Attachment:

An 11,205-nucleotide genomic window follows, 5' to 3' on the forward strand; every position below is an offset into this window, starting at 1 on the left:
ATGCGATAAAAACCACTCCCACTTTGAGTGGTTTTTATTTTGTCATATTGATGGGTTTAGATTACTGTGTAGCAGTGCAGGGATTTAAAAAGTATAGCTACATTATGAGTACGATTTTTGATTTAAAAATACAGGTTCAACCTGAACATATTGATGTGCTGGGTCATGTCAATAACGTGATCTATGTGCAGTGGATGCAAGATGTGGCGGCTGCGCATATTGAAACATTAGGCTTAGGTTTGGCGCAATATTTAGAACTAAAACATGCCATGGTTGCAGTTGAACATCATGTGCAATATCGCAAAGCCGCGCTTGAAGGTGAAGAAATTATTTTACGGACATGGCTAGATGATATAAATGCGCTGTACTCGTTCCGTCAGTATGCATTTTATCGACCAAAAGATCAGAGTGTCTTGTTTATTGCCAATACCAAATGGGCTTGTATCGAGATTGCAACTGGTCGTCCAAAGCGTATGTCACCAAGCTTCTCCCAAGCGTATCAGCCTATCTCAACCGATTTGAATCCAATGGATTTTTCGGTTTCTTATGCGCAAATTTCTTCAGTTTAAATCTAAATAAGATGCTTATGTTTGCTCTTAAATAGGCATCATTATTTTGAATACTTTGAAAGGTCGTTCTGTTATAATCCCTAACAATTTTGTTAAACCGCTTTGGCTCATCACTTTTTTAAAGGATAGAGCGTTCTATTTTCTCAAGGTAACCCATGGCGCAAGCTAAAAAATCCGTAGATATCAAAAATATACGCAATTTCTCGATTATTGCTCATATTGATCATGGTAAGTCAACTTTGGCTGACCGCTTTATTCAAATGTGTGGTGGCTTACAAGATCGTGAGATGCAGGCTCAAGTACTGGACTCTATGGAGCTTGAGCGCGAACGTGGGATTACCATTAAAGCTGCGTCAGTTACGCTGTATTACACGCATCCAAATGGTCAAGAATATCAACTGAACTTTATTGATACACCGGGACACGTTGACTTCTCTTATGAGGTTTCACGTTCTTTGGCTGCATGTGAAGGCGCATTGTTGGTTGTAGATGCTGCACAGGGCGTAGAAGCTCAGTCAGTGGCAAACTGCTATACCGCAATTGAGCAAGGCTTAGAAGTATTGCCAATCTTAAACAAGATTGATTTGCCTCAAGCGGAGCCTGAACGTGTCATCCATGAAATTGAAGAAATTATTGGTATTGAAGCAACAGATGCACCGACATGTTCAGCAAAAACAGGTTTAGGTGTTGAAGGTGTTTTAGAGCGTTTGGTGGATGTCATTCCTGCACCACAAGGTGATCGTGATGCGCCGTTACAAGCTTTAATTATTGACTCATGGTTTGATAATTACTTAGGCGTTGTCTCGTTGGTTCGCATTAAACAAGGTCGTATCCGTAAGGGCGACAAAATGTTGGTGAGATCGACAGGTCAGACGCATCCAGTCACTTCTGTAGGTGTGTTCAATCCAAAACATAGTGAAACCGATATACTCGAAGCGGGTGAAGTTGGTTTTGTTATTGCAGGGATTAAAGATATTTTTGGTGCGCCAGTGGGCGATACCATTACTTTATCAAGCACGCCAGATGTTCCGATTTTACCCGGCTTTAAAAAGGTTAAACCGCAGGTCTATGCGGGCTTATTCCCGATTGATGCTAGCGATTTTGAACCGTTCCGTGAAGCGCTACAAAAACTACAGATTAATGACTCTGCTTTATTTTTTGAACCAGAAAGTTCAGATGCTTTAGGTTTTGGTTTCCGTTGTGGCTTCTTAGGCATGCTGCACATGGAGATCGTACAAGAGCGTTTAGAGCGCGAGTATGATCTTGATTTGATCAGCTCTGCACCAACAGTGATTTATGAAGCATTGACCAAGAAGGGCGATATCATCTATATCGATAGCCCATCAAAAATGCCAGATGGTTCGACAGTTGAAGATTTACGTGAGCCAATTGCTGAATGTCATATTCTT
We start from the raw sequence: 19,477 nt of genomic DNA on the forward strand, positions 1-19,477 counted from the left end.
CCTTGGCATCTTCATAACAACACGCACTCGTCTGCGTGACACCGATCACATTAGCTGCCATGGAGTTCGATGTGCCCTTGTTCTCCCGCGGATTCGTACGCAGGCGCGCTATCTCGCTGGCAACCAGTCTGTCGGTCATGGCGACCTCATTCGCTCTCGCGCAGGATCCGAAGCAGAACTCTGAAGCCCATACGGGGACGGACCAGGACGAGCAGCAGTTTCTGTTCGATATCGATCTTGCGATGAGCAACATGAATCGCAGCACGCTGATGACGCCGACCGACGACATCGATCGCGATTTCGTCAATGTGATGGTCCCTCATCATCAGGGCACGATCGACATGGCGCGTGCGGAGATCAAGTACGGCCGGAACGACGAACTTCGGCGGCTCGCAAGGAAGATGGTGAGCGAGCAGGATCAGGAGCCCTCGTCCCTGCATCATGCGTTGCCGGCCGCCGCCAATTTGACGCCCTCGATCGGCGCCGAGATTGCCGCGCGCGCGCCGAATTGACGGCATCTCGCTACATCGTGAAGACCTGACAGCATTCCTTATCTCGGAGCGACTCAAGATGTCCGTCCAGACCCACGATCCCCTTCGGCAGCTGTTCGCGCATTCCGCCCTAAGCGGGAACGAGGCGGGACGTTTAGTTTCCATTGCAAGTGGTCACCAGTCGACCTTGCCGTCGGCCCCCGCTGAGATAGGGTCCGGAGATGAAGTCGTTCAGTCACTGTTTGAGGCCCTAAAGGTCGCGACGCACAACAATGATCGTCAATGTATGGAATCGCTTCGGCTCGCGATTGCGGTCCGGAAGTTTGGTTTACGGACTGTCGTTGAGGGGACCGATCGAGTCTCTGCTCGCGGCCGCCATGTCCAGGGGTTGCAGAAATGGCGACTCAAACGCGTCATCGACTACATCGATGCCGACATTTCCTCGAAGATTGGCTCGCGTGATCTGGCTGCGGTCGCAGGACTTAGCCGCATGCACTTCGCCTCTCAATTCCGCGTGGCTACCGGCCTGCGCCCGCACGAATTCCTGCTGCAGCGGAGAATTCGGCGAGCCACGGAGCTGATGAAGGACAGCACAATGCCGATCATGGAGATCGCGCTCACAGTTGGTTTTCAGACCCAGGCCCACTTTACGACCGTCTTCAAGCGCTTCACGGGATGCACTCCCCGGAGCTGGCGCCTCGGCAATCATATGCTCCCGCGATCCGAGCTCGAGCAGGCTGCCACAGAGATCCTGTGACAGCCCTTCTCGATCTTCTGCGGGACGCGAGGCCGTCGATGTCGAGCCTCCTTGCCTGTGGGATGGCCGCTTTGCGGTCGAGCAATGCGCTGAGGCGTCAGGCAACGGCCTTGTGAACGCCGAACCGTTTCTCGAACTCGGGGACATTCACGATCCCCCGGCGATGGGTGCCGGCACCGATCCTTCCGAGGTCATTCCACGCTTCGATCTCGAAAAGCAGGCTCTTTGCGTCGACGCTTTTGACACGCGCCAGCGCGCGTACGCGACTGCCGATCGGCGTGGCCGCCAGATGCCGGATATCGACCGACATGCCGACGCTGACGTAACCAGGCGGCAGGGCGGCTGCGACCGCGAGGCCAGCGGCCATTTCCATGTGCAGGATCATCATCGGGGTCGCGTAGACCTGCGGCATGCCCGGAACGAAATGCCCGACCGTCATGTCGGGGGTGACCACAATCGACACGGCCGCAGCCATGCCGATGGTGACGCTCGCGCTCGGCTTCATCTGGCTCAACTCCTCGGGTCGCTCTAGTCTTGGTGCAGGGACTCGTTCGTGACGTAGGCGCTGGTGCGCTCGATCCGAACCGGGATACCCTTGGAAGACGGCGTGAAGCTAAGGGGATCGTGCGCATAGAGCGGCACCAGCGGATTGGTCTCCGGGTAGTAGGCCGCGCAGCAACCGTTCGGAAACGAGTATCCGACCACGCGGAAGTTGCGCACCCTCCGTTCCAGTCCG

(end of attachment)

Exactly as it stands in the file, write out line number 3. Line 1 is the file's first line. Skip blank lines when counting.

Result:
We start from the raw sequence: 19,477 nt of genomic DNA on the forward strand, positions 1-19,477 counted from the left end.